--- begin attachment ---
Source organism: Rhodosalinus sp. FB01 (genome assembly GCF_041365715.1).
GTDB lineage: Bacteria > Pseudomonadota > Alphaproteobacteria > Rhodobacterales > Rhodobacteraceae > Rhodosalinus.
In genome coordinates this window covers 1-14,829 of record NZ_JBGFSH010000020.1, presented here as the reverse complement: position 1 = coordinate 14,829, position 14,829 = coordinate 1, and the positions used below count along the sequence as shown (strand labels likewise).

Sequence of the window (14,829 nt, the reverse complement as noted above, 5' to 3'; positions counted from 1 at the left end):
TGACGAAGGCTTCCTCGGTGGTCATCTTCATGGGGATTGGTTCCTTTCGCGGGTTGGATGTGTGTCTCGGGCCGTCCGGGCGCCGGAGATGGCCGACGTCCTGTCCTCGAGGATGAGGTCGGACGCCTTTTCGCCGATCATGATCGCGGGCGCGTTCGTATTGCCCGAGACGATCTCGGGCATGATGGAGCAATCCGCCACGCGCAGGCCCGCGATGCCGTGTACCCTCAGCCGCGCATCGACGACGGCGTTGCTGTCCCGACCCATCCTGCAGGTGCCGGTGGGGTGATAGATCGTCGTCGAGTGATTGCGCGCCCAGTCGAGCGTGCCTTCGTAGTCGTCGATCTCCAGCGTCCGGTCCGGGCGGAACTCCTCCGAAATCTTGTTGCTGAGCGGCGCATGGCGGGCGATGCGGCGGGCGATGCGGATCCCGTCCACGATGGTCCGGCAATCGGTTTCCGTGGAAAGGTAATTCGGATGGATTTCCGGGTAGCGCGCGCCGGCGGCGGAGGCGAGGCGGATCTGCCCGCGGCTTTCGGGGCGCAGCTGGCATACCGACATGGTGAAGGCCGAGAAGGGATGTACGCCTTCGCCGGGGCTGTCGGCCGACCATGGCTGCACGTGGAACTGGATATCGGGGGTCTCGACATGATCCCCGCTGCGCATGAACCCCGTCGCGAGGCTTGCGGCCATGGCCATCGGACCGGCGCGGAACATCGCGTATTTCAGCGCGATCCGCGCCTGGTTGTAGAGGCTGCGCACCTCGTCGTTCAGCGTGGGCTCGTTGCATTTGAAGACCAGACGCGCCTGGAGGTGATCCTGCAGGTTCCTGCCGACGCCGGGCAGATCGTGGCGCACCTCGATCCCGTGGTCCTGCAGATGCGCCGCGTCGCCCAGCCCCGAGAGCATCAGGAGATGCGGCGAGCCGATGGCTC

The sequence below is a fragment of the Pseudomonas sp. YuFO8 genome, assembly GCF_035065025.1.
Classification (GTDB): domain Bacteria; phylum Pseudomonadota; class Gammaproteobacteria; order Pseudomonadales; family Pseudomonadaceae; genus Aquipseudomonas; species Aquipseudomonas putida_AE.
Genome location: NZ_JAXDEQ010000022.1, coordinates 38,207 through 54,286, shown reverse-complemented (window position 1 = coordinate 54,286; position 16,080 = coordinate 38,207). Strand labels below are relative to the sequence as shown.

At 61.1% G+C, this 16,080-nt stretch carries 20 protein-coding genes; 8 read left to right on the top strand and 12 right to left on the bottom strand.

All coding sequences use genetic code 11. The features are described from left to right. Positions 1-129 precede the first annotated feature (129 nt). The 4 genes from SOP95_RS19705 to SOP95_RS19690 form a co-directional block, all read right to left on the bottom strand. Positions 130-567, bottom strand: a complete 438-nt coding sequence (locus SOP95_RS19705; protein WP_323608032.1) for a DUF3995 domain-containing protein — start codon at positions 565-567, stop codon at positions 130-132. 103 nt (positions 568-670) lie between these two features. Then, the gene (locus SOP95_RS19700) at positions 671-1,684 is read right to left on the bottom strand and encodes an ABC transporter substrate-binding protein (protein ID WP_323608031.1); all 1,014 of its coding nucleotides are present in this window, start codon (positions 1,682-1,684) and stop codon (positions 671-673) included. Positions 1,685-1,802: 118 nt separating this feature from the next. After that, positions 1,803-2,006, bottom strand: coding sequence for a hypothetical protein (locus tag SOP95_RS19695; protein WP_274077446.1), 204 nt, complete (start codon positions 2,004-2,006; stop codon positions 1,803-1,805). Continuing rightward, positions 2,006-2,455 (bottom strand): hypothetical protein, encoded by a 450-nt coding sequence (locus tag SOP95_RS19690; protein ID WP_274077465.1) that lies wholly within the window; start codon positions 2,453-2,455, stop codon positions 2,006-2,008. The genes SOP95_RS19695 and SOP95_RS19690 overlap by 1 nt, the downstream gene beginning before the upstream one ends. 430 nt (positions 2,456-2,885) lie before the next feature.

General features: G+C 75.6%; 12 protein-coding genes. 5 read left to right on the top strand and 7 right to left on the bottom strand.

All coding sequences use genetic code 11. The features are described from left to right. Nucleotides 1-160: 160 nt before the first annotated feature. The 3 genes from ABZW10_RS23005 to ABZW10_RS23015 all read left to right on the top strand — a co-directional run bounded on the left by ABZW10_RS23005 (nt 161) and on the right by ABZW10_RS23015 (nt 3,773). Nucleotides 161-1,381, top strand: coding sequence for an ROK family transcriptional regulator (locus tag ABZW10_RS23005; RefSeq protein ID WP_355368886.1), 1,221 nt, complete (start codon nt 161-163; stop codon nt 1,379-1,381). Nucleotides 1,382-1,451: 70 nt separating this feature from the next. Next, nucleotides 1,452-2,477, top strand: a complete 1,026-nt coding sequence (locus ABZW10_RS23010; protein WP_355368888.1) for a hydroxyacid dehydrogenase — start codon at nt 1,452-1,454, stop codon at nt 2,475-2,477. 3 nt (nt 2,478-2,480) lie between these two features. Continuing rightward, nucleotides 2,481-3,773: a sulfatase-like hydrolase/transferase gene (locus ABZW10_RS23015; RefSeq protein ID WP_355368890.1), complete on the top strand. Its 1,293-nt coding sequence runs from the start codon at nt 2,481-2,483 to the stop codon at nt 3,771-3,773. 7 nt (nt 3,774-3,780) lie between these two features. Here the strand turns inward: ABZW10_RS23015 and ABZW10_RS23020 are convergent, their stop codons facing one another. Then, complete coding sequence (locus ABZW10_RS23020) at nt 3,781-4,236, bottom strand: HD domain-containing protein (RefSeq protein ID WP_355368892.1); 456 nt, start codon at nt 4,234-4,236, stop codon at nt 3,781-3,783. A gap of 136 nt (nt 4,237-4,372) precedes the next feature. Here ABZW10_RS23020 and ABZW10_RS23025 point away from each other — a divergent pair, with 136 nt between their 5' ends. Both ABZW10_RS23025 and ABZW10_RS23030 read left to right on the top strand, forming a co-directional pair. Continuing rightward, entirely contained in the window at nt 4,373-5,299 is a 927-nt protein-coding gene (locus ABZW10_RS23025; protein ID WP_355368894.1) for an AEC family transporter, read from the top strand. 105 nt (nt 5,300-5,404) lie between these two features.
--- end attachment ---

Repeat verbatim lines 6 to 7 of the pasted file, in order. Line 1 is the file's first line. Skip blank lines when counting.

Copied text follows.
The sequence below is a fragment of the Pseudomonas sp. YuFO8 genome, assembly GCF_035065025.1.
Classification (GTDB): domain Bacteria; phylum Pseudomonadota; class Gammaproteobacteria; order Pseudomonadales; family Pseudomonadaceae; genus Aquipseudomonas; species Aquipseudomonas putida_AE.